Putting Masks in Motion
Putting masks in motion for visual effects work is also known as rotoscoping and is covered in greater depth in Chapter 7. Preceding that, consider this overview of some things to pay attention to when putting a mask in motion.
You can set a temporal ease on a mask keyframe (and adjust it in the Graph Editor), but there is no corresponding spatial curve to adjust, as there is with Position keyframes. Each point will travel in a linear fashion to its next keyframed position. Thus in order to precisely mask an object traveling in an arc, you must set many more keyframes than for an object traveling in a single direction.
The real bummer about mask keyframes is that you can't select a group of them and translate the mask; as soon as you move, rotate, or scale it, your selection snaps to the current keyframe only.
There is a workaround. You can duplicate the layer being masked and use it as an alpha track matte for an unmasked source of the same layer, in which case you're free to transform (or even motion track) the duplicate using the normal layer transforms. It's not a perfect solution by any means, but it is often useful and hardly anyone thinks of it.
Moving, Copying, Pasting, and Masks
You can freely copy a mask shape from one source (a different mask, a different keyframe in the same mask animation, Illustrator, or Photoshop) and paste it into an existing mask channel, where it takes the place of the Mask Shape. You should, however, note some rather strict situational rules:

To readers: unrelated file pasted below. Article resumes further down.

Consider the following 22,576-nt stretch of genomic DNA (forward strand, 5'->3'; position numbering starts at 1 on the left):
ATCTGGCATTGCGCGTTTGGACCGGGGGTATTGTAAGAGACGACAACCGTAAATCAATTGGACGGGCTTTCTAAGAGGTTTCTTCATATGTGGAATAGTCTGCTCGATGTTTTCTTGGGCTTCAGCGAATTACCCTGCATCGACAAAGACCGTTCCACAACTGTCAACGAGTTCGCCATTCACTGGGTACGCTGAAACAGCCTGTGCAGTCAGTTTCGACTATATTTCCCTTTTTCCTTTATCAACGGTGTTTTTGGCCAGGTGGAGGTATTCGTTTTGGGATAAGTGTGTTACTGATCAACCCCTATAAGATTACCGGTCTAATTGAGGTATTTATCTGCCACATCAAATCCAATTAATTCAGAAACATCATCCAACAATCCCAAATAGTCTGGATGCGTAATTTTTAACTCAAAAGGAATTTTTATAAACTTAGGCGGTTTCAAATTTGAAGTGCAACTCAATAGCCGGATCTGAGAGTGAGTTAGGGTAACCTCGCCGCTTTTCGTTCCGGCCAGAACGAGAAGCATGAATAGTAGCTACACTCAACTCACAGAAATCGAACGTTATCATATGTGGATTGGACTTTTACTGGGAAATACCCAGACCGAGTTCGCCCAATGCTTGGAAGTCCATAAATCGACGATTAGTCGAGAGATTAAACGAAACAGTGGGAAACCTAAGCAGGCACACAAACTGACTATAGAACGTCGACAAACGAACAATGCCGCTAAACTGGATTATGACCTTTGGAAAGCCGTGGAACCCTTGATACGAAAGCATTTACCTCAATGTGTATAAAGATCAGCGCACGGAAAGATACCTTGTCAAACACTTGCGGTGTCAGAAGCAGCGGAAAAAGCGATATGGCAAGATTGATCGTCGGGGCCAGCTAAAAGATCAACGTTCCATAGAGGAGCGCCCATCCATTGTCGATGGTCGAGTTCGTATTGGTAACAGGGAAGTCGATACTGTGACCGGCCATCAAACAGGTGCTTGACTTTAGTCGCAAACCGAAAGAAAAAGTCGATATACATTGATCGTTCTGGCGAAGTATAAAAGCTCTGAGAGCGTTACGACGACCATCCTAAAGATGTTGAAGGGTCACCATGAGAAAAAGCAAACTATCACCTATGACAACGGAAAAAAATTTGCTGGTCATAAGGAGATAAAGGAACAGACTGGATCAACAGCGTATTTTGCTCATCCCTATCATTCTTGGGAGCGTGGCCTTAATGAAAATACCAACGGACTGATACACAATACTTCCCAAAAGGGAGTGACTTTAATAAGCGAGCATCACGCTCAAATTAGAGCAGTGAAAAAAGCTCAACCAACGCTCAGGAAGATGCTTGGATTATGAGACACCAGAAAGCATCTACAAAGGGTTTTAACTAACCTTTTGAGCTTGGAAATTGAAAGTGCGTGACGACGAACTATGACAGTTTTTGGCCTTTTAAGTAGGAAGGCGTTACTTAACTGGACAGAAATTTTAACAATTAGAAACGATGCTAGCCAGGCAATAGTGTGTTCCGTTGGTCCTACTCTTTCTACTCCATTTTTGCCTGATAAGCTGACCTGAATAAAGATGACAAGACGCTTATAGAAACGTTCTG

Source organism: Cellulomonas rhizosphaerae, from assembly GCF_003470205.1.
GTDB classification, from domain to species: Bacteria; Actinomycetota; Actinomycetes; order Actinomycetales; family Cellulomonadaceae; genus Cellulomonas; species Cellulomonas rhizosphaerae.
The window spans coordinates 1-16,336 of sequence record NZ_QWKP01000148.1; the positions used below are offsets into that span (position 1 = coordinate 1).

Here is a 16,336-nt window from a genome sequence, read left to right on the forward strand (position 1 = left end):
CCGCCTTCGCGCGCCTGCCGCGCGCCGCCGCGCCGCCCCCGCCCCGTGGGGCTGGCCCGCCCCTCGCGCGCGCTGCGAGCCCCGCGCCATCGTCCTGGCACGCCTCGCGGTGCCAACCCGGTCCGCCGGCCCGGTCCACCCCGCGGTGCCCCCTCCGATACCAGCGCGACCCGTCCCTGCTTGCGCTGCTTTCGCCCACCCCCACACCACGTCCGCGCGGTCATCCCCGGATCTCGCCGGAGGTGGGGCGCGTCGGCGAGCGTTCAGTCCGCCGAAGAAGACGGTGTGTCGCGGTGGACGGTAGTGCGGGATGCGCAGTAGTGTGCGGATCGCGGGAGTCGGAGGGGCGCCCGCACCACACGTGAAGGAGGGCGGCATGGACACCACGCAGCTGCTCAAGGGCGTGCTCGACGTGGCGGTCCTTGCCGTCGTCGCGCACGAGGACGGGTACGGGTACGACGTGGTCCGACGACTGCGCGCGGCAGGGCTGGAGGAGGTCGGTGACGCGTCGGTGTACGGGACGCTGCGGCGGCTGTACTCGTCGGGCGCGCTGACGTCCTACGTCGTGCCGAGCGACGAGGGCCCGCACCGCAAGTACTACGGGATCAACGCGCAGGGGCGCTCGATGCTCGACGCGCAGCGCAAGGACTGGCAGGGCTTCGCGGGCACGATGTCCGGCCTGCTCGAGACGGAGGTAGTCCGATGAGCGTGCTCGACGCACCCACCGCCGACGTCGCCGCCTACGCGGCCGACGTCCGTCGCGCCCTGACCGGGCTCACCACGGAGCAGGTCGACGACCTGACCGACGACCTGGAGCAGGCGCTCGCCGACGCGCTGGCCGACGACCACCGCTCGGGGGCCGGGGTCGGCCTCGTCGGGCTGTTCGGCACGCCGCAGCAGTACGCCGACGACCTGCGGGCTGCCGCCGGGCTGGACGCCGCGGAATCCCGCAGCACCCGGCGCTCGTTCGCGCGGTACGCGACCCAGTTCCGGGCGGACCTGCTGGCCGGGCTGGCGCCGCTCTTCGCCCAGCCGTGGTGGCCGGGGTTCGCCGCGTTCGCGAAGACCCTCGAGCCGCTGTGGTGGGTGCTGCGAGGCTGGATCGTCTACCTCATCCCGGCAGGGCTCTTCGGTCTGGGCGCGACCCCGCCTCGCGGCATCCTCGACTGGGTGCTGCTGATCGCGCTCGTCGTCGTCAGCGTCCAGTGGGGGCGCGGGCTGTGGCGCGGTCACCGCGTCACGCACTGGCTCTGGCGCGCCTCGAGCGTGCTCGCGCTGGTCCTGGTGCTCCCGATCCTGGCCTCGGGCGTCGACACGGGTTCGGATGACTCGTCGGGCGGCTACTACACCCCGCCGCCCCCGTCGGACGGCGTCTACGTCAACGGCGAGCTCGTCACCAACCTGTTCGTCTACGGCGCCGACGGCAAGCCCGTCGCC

- With no Mask Shape keyframes in the source or target: Copying the mask and pasting it to another layer automatically either creates a new mask, or applies it to any mask that is selected.
- Source mask contains Mask Shape keyframes, target has none: Highlighting the mask (not the specific keyframes) and pasting creates a new mask as if pasting from time 0. Highlighting any or all Mask Shape keyframes pastes a new mask with keyframes starting at the current time.
- Target layer contains masks (with or without keyframes): To paste Mask Shape keyframes into a particular mask at a particular time, highlight the target mask before pasting. Highlighting the target Mask Shape property highlights any keyframes and replaces them (not usually what you want).
In all cases, if the target layer is a different size or dimension from the source, the mask stretches to maintain its relationship to the layer boundaries.
In many situations, pasting Mask Shape keyframes blindly in this manner is not what you're after, but a rather obscure feature in the Layer window will help you. The Target pulldown along the bottom of the window has a unique function: When you choose an existing mask as the target, you can start drawing a new mask anywhere in frame and it will replace the shape in the target mask layer ( Figure 3.21 ).
Figure 3.21 This pull-down menu along the bottom of the Layer panel makes it easy to create a new mask shape that replaces the shape in the target mask. If the target mask has keyframes, After Effects creates a new keyframe wherever the new shape is drawn.
When pasting in shapes or radically changing the existing mask by adding and deleting points, you may run into difficulty lining up the points. Hidden away in the Layer > Mask (or mask context) menu, and available only with a single vertex of the mask selected, is the Set First Vertex command. If your mask points twist around to the wrong point during an interpolation, setting the First Vertex to two points that definitely correspond should help straighten things out. This also can be imperative for effects that rely on mask shapes, such as the Reshape tool (described in Chapter 7).